If Jesus were preaching today, he might liken The Call to an offer to work at an under-funded Silicon Valley startup. The work is hard, the hours long, and payment is mostly in stock options – which could expire worthless. Taking such a job requires faith; the major rewards are in the future and uncertain. But taking such a job is also a commitment to work – hard work. Slack off and those options will expire worthless.
This simile is imperfect. The Kingdom in Heaven is not a startup, and the Bible says repeatedly that it will not fail. Nonetheless, from our perspective the simile works pretty well. The Kingdom from Heaven on earth was a small, shaky startup in Jesus’ day. Today, the organization is considerably stronger, but its connection with Heaven is more subject to doubt. Jesus was performing blatant miracles; today, we need more faith. (Hopefully, this explains the extremely high standards Jesus set for his disciples. Christians today wallow in comparative luxury, but must act on less evidence of future reward.)
A better modern simile might be: The Call is like a low-paying internship at a very high paying stock brokerage. Invitations are few, and those who are invited are expected to work very hard for little pay to prove themselves worthy of getting the real job. (Think of the recent Will Smith movie, “The Pursuit of Happyness.” It is well worth renting if you haven’t seen it yet.)
Once again, both faith and works are called for: faith, in that the real payment comes after the internship; works, in that only those interns who work hard and show real promise get the real job that follows.
This simile also meshes with those quotes stating that we cannot earn our way into the Kingdom. In many instances internships cost the employer more than the intern generates in revenue. Most of the work is for the intern’s benefit, to gain experience enough to become productive.
Count the Cost
28. For which of you, intending to build a tower, sitteth not down first, and counteth the cost, whether he have sufficient to finish it?
29. Lest haply, after he hath laid the foundation, and is not able to finish it, all that behold it begin to mock him,
30. Saying, This man began to build, and was not able to finish.
31. Or what king, going to make war against another king, sitteth not down first, and consulteth whether he be able with ten thousand to meet him that cometh against him with twenty thousand?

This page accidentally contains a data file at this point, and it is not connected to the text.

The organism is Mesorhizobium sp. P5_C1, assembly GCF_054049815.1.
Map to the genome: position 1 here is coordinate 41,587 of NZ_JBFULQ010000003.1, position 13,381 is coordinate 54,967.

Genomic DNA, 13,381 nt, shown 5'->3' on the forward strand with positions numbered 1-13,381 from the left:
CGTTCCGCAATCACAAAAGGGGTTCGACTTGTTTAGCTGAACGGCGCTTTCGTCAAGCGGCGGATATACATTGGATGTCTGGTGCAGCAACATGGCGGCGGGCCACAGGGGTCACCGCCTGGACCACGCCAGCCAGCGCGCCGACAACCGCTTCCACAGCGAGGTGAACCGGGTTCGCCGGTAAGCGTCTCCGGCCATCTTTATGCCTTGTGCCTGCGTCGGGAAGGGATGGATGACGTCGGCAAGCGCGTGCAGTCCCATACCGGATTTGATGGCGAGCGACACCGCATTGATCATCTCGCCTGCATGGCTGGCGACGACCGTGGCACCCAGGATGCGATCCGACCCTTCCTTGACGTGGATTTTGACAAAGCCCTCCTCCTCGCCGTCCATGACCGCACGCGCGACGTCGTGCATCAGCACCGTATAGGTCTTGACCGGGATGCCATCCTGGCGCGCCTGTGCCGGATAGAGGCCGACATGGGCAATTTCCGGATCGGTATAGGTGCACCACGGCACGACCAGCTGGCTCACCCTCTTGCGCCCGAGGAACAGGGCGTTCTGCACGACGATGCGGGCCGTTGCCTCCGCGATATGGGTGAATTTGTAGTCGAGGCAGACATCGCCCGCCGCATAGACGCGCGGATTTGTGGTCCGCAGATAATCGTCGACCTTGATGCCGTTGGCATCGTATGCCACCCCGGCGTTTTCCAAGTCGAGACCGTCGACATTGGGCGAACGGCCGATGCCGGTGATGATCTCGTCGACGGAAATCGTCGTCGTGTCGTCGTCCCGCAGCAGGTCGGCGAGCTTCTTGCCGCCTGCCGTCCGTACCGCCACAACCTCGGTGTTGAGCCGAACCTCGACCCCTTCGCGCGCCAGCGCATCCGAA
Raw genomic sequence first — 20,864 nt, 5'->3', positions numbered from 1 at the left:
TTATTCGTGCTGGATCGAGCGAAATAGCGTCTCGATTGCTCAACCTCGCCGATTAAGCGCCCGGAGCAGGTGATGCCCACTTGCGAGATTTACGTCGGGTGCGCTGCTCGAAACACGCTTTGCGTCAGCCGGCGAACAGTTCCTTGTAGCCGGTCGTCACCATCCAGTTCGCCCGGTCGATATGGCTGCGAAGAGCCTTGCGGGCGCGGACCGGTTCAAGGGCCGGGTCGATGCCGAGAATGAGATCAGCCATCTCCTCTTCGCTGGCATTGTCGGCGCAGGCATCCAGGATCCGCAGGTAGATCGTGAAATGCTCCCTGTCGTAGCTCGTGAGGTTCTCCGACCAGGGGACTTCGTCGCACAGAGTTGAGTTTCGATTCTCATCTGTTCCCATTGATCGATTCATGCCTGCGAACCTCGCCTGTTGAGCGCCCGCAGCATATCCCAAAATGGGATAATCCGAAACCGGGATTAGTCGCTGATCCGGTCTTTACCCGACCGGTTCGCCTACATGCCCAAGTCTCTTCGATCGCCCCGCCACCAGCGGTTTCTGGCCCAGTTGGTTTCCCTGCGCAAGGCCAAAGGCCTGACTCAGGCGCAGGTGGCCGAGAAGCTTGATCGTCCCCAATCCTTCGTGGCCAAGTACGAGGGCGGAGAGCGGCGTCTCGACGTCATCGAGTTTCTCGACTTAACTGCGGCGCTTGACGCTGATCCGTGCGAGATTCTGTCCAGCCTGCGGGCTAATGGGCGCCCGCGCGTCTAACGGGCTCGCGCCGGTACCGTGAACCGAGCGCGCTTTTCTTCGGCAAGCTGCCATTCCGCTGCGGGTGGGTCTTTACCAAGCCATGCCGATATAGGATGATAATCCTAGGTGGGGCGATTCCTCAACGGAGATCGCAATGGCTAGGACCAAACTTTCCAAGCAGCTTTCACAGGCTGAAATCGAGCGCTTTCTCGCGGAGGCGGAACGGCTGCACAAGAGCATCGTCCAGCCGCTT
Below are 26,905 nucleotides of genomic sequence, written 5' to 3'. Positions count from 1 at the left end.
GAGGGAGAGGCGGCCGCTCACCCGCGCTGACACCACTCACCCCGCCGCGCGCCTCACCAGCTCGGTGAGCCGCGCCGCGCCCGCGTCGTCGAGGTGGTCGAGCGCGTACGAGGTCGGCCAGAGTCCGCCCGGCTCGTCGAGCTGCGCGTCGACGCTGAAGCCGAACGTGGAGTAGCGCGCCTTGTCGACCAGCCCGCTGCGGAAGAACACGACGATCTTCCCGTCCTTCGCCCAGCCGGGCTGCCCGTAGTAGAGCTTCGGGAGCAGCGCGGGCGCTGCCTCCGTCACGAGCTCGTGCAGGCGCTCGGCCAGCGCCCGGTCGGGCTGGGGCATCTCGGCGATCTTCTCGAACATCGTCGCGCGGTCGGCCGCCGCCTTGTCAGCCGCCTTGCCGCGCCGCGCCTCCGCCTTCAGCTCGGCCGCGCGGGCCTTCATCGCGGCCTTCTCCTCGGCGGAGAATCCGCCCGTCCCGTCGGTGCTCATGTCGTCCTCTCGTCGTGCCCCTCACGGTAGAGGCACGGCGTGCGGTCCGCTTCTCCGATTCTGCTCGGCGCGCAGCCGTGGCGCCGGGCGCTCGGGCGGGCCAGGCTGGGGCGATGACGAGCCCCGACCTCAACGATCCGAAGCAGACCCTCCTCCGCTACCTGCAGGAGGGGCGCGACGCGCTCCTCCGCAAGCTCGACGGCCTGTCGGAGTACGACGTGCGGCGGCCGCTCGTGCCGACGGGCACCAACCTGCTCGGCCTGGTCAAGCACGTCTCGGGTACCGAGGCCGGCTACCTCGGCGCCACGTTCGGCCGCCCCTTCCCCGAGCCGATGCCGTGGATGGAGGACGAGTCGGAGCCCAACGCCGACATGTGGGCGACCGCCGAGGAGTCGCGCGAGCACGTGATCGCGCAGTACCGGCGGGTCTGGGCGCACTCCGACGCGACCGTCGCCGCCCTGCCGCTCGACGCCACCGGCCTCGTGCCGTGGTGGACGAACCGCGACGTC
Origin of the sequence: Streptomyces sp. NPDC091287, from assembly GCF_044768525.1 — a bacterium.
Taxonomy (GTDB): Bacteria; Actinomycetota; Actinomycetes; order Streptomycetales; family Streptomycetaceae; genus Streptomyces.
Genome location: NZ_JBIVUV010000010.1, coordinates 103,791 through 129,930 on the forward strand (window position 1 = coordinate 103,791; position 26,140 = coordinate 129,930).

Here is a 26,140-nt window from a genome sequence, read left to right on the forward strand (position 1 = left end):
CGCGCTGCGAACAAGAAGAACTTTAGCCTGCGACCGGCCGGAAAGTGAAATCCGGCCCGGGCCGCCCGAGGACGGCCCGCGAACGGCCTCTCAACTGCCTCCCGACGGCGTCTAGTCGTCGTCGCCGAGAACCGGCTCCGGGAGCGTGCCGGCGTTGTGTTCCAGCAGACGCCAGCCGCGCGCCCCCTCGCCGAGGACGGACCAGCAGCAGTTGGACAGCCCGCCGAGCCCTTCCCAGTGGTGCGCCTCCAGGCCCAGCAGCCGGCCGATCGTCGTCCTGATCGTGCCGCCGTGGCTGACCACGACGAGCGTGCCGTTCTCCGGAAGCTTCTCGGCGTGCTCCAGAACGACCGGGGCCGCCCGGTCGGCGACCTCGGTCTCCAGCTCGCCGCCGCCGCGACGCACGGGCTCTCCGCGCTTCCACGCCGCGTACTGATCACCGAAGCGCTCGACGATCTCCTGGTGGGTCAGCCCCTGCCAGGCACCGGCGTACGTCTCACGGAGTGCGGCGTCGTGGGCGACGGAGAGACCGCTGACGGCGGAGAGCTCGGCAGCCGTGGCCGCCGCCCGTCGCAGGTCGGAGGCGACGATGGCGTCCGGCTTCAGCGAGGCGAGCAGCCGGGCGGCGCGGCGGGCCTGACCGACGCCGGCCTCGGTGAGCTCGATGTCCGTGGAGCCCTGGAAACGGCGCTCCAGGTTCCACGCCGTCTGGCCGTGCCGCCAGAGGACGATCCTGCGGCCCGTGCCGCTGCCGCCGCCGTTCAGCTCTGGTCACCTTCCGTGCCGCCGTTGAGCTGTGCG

32. Or else, while the other is yet a great way off, he sendeth an ambassage, and desireth conditions of peace.
33. So likewise, whosoever he be of you that forsaketh not all that he hath, he cannot be my disciple.
19. Every tree that bringeth not forth good fruit is hewn down, and cast into the fire.
20. Wherefore by their fruits ye shall know them.
21. Not every one that saith unto me, Lord, Lord, shall enter into the kingdom of heaven; but he that doeth the will of my Father which is in heaven.
22. Many will say to me in that day, Lord, Lord, have we not prophesied in thy name? and in thy name have cast out devils? and in thy name done many wonderful works?
23. And then will I profess unto them, I never knew you: depart from me, ye that work iniquity.
Put yourself in the shoes of an employer offering internships for positions that could lead to big responsibilities and pay. Which would annoy you more:
- A promising potential intern who turns down the offer?
- An intern who accepts the offer and then goofs off, or even works against the company’s interests?
If the quote in the sidebar is any indication, God is more angered at the second. Declaring oneself a Christian should not be lightly done! And as I said before, Christians should not drag the unwilling into the Church.
The Pearl of Great Price has thus two types of costs: works/sacrifices and the risk of greater divine wrath if you fail to follow through. We turn next to the subject of divine wrath, including a look into the fate of non-Christians. After covering the subject of divine punishments, we will return to the nature of this internship and look at the jobs Christians are being trained to do.